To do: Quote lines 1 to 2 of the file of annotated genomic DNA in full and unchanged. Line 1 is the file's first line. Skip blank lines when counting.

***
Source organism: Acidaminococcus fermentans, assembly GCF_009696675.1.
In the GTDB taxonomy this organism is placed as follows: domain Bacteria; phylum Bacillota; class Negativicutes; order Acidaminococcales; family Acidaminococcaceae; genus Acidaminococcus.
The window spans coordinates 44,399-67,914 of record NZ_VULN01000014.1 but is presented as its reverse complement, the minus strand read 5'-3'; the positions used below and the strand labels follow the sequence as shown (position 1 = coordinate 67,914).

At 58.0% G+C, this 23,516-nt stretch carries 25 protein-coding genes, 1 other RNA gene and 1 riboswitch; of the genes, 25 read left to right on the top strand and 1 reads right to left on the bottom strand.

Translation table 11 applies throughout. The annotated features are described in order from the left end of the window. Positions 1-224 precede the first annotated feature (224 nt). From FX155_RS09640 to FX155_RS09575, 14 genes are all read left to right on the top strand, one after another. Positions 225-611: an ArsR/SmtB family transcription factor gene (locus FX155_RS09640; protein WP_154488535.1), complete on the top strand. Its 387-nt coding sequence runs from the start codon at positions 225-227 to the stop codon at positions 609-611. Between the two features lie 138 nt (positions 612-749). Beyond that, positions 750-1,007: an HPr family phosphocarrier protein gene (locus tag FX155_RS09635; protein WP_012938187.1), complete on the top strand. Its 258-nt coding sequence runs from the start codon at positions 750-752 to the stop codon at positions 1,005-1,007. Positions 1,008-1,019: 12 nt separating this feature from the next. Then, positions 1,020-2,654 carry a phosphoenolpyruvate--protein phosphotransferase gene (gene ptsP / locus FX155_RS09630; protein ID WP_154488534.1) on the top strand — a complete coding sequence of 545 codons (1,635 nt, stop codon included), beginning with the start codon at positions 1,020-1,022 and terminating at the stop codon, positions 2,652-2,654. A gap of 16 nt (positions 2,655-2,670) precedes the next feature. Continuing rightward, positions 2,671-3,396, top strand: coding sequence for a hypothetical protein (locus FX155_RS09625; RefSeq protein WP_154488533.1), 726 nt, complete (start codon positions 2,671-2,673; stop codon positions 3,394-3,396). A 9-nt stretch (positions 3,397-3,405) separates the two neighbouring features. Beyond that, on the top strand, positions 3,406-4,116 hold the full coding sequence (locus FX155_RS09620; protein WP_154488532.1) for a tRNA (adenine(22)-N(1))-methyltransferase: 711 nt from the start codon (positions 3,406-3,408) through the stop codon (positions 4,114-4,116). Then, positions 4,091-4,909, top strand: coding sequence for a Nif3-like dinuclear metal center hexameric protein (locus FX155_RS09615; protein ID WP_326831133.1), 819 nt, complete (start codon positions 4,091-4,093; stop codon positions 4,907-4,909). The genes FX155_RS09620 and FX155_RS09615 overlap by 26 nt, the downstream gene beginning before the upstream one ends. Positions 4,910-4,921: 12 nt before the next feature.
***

Source organism: Acidaminococcus fermentans, assembly GCF_009696675.1.
In the GTDB taxonomy this organism is placed as follows: domain Bacteria; phylum Bacillota; class Negativicutes; order Acidaminococcales; family Acidaminococcaceae; genus Acidaminococcus.